A Method for Conceptualising Legal Domains. An Example from the Dutch Unemployment Benefits Act

Authors: Visser, P.1; Bench-Capon, T.1; van den Herik, J.2

Source: Artificial Intelligence and Law, Volume 5, Number 3, September 1997 , pp. 207-242(36)

Publisher: Springer

Buy & download fulltext article:


Price: $47.00 plus tax (Refund Policy)


There has been much talk of the need to build intermediate models of the expertise required preparatory to constructing a knowledge-based system in the legal domain. Such models offer advantages for verification, validation, maintenance and reuse. As yet, however, few such models have been reported at a useful level of detail. In this paper we describe a method for conceptualising legal domains as well as its application to a substantial fragment of the Dutch Unemployment Benefits Act (DUBA).

We first discuss the intermediate models (called expertise models), then present a three-stage method for their construction, drawing on the CommonKADS work in knowledge acquisition, conceptual models of statute law, and the KANT method of knowledge analysis. Subsequently, we describe how these techniques were applied to the DUBA, and provide detailed examples of the resulting model. Finally, conclusions on the framework and guidelines are given as well as means of recording and presenting the various design choices.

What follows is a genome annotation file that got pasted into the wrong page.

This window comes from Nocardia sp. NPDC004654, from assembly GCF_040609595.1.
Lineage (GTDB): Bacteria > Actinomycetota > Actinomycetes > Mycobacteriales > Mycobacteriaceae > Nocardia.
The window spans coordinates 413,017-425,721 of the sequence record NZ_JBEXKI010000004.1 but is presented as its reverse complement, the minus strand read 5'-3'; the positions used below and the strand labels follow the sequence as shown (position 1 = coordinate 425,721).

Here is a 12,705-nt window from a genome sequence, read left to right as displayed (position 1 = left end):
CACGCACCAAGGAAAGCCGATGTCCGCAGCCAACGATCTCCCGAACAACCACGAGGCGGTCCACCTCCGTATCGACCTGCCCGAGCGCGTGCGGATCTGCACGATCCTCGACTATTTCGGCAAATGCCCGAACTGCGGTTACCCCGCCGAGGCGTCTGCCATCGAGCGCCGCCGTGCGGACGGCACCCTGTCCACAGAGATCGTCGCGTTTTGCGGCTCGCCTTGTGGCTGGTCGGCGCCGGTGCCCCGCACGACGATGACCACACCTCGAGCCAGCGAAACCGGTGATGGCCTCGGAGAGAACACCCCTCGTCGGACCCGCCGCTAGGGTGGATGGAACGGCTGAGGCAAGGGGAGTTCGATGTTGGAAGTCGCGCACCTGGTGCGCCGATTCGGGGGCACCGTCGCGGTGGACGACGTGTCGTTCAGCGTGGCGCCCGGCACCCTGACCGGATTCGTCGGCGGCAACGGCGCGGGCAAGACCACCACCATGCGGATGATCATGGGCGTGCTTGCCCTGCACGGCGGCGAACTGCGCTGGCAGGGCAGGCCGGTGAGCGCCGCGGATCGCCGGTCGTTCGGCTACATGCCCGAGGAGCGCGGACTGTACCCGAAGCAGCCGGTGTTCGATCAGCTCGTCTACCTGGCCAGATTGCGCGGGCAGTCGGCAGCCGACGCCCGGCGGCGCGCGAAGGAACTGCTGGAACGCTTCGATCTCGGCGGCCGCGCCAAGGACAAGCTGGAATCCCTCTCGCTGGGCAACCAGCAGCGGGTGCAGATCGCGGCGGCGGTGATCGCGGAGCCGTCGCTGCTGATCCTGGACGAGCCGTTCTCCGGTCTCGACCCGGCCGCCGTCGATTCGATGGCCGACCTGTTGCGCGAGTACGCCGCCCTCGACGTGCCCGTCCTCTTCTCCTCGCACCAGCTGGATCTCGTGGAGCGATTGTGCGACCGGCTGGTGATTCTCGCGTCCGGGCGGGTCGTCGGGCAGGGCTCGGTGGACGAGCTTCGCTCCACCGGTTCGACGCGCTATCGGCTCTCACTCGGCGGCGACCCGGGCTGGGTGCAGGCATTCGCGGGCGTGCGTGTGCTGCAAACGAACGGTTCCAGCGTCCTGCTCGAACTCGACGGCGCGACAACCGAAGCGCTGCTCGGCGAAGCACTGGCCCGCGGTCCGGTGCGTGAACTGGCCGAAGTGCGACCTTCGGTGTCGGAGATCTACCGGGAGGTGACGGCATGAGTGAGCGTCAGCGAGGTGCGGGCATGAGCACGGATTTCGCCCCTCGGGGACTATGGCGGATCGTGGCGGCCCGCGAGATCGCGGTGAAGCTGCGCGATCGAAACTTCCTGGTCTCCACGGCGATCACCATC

Keywords: conceptual models; ontologies; system design

Document Type: Regular Paper

Affiliations: 1: Department of Computer Science, University of Liverpool, P.O. Box 147, Liverpool L69 7ZF, United Kingdom (E-mail: {pepijn, tbc}@csc.liv.ac.uk) 2: Department of Law and Computer Science, University of Leiden, P.O. Box 9521, 2300 RA Leiden, The Netherlands (E-mail: jfricd@ruljur.leidenuniv.nl)

Publication date: September 1, 1997

Related content


Free Content
Free content
New Content
New content
Open Access Content
Open access content
Subscribed Content
Subscribed content
Free Trial Content
Free trial content

Text size:

A | A | A | A
Share this item with others: These icons link to social bookmarking sites where readers can share and discover new web pages. print icon Print this page